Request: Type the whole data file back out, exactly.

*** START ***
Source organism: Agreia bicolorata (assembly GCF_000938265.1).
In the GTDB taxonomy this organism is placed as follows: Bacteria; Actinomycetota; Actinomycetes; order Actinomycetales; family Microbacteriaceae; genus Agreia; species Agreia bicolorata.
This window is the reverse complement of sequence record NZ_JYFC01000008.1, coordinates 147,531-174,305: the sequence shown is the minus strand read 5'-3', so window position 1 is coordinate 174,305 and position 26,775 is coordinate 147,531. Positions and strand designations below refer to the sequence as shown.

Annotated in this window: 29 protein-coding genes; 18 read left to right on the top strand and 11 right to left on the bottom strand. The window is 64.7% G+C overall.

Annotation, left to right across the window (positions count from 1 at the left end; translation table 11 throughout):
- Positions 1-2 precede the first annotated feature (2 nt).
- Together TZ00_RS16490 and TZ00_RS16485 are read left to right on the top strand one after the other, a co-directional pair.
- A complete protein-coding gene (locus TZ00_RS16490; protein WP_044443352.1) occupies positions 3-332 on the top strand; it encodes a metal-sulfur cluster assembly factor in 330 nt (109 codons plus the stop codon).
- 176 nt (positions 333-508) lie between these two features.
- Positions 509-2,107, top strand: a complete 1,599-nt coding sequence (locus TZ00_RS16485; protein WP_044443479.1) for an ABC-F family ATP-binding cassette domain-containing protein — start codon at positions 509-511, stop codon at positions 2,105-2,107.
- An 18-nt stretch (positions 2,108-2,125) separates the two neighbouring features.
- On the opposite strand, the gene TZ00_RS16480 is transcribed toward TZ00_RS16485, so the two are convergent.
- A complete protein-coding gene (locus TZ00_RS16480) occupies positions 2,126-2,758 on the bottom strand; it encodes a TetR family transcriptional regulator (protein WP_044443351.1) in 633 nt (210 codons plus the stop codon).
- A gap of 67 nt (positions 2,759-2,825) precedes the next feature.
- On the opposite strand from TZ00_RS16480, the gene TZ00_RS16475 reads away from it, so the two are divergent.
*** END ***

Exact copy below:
Source organism: Agreia bicolorata (assembly GCF_000938265.1).
In the GTDB taxonomy this organism is placed as follows: Bacteria; Actinomycetota; Actinomycetes; order Actinomycetales; family Microbacteriaceae; genus Agreia; species Agreia bicolorata.
This window is the reverse complement of sequence record NZ_JYFC01000008.1, coordinates 147,531-174,305: the sequence shown is the minus strand read 5'-3', so window position 1 is coordinate 174,305 and position 26,775 is coordinate 147,531. Positions and strand designations below refer to the sequence as shown.

Annotated in this window: 29 protein-coding genes; 18 read left to right on the top strand and 11 right to left on the bottom strand. The window is 64.7% G+C overall.

Annotation, left to right across the window (positions count from 1 at the left end; translation table 11 throughout):
- Positions 1-2 precede the first annotated feature (2 nt).
- Together TZ00_RS16490 and TZ00_RS16485 are read left to right on the top strand one after the other, a co-directional pair.
- A complete protein-coding gene (locus TZ00_RS16490; protein WP_044443352.1) occupies positions 3-332 on the top strand; it encodes a metal-sulfur cluster assembly factor in 330 nt (109 codons plus the stop codon).
- 176 nt (positions 333-508) lie between these two features.
- Positions 509-2,107, top strand: a complete 1,599-nt coding sequence (locus TZ00_RS16485; protein WP_044443479.1) for an ABC-F family ATP-binding cassette domain-containing protein — start codon at positions 509-511, stop codon at positions 2,105-2,107.
- An 18-nt stretch (positions 2,108-2,125) separates the two neighbouring features.
- On the opposite strand, the gene TZ00_RS16480 is transcribed toward TZ00_RS16485, so the two are convergent.
- A complete protein-coding gene (locus TZ00_RS16480) occupies positions 2,126-2,758 on the bottom strand; it encodes a TetR family transcriptional regulator (protein WP_044443351.1) in 633 nt (210 codons plus the stop codon).
- A gap of 67 nt (positions 2,759-2,825) precedes the next feature.
- On the opposite strand from TZ00_RS16480, the gene TZ00_RS16475 reads away from it, so the two are divergent.